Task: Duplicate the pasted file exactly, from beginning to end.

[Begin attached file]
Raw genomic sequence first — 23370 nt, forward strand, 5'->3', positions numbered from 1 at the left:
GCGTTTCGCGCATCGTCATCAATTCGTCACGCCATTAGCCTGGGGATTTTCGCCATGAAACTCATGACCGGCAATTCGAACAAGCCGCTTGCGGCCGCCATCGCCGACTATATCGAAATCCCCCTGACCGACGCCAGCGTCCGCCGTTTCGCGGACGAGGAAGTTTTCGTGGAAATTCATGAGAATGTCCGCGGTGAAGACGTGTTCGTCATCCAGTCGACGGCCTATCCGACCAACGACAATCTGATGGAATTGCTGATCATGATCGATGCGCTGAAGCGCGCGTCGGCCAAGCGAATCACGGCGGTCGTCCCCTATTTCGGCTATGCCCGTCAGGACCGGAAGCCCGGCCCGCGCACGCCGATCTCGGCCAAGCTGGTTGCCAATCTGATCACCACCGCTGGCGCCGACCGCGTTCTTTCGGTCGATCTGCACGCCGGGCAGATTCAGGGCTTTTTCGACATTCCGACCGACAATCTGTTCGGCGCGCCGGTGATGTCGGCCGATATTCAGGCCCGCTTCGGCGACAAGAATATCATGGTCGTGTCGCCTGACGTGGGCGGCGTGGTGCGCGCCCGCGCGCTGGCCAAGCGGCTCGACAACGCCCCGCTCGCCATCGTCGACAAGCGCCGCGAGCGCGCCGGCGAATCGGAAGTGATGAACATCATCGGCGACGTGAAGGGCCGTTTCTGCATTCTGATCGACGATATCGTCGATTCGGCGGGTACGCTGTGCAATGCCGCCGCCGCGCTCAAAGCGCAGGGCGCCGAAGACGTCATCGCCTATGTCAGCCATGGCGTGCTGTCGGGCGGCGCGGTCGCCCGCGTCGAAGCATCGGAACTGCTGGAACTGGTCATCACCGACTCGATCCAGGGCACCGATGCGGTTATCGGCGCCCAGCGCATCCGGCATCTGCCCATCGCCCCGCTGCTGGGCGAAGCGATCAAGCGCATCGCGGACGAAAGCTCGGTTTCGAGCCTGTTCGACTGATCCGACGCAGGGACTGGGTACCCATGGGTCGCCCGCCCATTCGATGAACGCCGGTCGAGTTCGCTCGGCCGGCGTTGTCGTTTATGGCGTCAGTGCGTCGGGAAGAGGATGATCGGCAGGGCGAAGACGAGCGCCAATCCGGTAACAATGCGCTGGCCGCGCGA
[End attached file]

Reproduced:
Raw genomic sequence first — 23370 nt, forward strand, 5'->3', positions numbered from 1 at the left:
GCGTTTCGCGCATCGTCATCAATTCGTCACGCCATTAGCCTGGGGATTTTCGCCATGAAACTCATGACCGGCAATTCGAACAAGCCGCTTGCGGCCGCCATCGCCGACTATATCGAAATCCCCCTGACCGACGCCAGCGTCCGCCGTTTCGCGGACGAGGAAGTTTTCGTGGAAATTCATGAGAATGTCCGCGGTGAAGACGTGTTCGTCATCCAGTCGACGGCCTATCCGACCAACGACAATCTGATGGAATTGCTGATCATGATCGATGCGCTGAAGCGCGCGTCGGCCAAGCGAATCACGGCGGTCGTCCCCTATTTCGGCTATGCCCGTCAGGACCGGAAGCCCGGCCCGCGCACGCCGATCTCGGCCAAGCTGGTTGCCAATCTGATCACCACCGCTGGCGCCGACCGCGTTCTTTCGGTCGATCTGCACGCCGGGCAGATTCAGGGCTTTTTCGACATTCCGACCGACAATCTGTTCGGCGCGCCGGTGATGTCGGCCGATATTCAGGCCCGCTTCGGCGACAAGAATATCATGGTCGTGTCGCCTGACGTGGGCGGCGTGGTGCGCGCCCGCGCGCTGGCCAAGCGGCTCGACAACGCCCCGCTCGCCATCGTCGACAAGCGCCGCGAGCGCGCCGGCGAATCGGAAGTGATGAACATCATCGGCGACGTGAAGGGCCGTTTCTGCATTCTGATCGACGATATCGTCGATTCGGCGGGTACGCTGTGCAATGCCGCCGCCGCGCTCAAAGCGCAGGGCGCCGAAGACGTCATCGCCTATGTCAGCCATGGCGTGCTGTCGGGCGGCGCGGTCGCCCGCGTCGAAGCATCGGAACTGCTGGAACTGGTCATCACCGACTCGATCCAGGGCACCGATGCGGTTATCGGCGCCCAGCGCATCCGGCATCTGCCCATCGCCCCGCTGCTGGGCGAAGCGATCAAGCGCATCGCGGACGAAAGCTCGGTTTCGAGCCTGTTCGACTGATCCGACGCAGGGACTGGGTACCCATGGGTCGCCCGCCCATTCGATGAACGCCGGTCGAGTTCGCTCGGCCGGCGTTGTCGTTTATGGCGTCAGTGCGTCGGGAAGAGGATGATCGGCAGGGCGAAGACGAGCGCCAATCCGGTAACAATGCGCTGGCCGCGCGA